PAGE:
- Seven seats
- Spacious interior
- Great value for money
- Not great to drive
- Dull interior design
- Only one diesel engine
Practical, spacious 7-seater SUV.
The Mitsubishi Outlander, first introduced in 2006, and now in its second generation, is the Japanese manufacturer’s entry into the ever-popular SUV market. Up against rivals such as the Mazda CX-5, the Ford Kuga, and Toyota RAV4, the Outlander finds itself in a sector with a lot of competition. The Outlander is however one of the few cars at this price point to carry seven passengers. It’s spacious and practical as well, whilst running costs are low. It’s not especially great to drive, but it’s comfortable enough, ideal for family buyers. The Outlander is an SUV that ticks a lot of boxes, it’s just a shame it’s not more interesting.
Impressive practicality let down by dull cabin.
The interior of the Outlander feels a little on the dated side compared to some rivals, but build quality is generally excellent. Practicality is amongst the best in class, whilst equipment levels are generous across the range.
The dashboard design of the Outlander is one that favours simplicity over cutting edge aesthetics. It’s pretty dull on the eye, with black plastics featuring heavily, no matter which spec you choose. Material quality isn’t the finest either. Though there are some nice soft-touch materials on the top of the dash, further down the plastics are hard and scratchy. It all feels pretty well screwed together however. Controls are a little complicated. This is especially the case with the over-complicated infotainment system.
Practicality is of huge importance to family buyers, and the Outlander comes up trumps in this regard. The fact that the Outlander has enough room for seven is a huge plus point. OK, the back row seats are only best suited to children, but that’s all most families will use them for. The middle row has plenty of head and legroom, even for tall adults. Boot space is also pretty decent. With the rear row of seats folded down, there’s a very usable 591 litres. But with all seven up, there’s only really enough room for a few shopping bags.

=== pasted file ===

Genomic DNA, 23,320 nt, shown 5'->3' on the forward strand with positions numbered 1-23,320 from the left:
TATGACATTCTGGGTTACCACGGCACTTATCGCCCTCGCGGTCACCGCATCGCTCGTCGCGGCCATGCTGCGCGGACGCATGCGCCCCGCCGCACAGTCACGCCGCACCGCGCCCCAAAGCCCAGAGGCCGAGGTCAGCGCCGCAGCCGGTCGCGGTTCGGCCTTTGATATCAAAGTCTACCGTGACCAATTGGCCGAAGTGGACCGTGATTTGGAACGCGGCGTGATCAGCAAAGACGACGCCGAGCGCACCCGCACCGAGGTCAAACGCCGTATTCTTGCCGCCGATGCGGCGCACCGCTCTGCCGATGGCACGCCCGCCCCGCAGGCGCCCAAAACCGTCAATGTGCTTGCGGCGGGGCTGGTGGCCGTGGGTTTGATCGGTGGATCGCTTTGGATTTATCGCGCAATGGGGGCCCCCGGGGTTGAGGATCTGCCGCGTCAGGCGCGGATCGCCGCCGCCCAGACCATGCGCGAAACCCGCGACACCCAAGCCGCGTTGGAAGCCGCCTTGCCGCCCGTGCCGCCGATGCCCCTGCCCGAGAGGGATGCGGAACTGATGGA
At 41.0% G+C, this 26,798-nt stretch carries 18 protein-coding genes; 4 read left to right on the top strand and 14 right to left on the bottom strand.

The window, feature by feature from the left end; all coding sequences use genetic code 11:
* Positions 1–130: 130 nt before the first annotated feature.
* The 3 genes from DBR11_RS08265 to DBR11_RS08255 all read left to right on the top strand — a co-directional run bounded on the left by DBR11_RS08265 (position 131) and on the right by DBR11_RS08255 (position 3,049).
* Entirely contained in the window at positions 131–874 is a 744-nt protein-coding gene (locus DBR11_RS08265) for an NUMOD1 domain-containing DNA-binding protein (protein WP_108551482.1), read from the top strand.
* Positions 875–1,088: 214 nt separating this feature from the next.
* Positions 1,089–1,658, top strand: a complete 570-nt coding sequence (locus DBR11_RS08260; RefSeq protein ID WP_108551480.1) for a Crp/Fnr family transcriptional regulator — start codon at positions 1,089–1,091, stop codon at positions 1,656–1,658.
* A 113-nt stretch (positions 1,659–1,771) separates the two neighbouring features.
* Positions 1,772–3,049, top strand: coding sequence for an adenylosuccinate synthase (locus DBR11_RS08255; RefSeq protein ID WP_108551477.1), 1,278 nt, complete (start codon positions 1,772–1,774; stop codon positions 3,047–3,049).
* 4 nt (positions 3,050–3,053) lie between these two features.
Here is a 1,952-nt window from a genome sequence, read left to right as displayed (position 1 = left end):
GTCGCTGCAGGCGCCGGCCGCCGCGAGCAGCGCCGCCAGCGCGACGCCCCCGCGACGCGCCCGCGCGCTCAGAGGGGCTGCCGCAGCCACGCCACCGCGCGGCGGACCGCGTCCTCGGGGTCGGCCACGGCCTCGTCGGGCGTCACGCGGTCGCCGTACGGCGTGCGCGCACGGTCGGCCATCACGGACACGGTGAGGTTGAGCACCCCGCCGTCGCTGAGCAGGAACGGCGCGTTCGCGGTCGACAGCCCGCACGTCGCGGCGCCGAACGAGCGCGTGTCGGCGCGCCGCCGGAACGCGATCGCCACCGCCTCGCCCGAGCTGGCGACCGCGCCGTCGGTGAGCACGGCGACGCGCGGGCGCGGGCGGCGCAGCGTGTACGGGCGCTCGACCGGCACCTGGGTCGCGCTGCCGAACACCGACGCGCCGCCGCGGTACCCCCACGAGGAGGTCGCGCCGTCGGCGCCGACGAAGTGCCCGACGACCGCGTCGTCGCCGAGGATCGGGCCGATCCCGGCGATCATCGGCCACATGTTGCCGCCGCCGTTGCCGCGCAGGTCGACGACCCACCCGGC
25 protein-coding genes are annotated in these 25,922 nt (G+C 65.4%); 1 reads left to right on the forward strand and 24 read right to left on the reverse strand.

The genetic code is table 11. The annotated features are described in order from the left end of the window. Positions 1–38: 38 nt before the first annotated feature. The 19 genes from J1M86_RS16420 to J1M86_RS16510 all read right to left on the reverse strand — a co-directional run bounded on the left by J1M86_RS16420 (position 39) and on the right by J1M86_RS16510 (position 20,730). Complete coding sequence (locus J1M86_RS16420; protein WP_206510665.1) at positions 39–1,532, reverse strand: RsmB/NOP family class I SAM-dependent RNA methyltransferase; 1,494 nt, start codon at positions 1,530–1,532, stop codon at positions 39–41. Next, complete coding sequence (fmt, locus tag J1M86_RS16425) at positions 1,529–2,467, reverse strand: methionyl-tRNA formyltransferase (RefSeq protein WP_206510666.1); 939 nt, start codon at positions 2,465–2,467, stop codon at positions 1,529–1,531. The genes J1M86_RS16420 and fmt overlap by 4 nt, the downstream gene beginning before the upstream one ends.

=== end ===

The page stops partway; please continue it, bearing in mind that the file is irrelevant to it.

Equipment in the Outlander is generous no matter which model you go for. The entry-level GX2 trim only comes with five seats, which won’t appeal to most buyers. GX3 adds two seats, whilst also including dual-zone climate control, Bluetooth, alloy wheels, and parking sensors. Range-topping GX4 adds luxuries such as a rear parking camera, electric sunroof, heated leather seats, sat-nav, and a DAB radio.
Overall the inside of the Outlander is one that favours function, over design. It’s not pretty, but it will stand the tests of time. And though the infotainment system is fiddly, you’ll get plenty of kit for your money. Most importantly, practicality is impressive, making it a great interior for families.
Reasonably comfortable, but not especially driver-focused.
Buyers of SUVs aren’t usually too interested in a racy driving experience. The Outlander certainly doesn’t offer this. It’s nothing more than dull behind the wheel. The steering offers little in the way of feedback, and the steering is light. It’s good for about town, as it makes the Outlander easy to park and maneuver through busy traffic, but it becomes a little unnerving at speed. Body roll is fairly apparent as well, making country lane bends an unstable affair.
Suspension and Chassis
When it comes to comfort and refinement, the Outlander performs reasonably well, though some rivals are better still. The soft suspension system copes with poor British road surfaces pretty well, though deep potholes and major abrasions jolt through into the cabin. Refinement isn’t the finest either. Due to the Outlander’s shape, there’s a fair amount of road and wind noise at speed. So it’s not the finest long-distance motorway cruiser.
Gearbox options in the Outlander come in two guises. The standard throughout the range is a six-speed manual transmission. It’s great to use, being both slick and precise. An optional automatic gearbox is also available, though it’s not the smoothest. It can be quite jerky at times, and struggles to keep up when you need a quick burst of acceleration for overtaking.
Only one diesel engine, but it performs reasonably well.
When it comes to deciding how you want to power your Outlander, you’ve only got one option: diesel. It’s a pretty good engine, offering a fine balance of power, fuel economy, and relatively low emissions. A lot of buyers will want to consider the similar Outlander PHEV for ultimate low running costs however.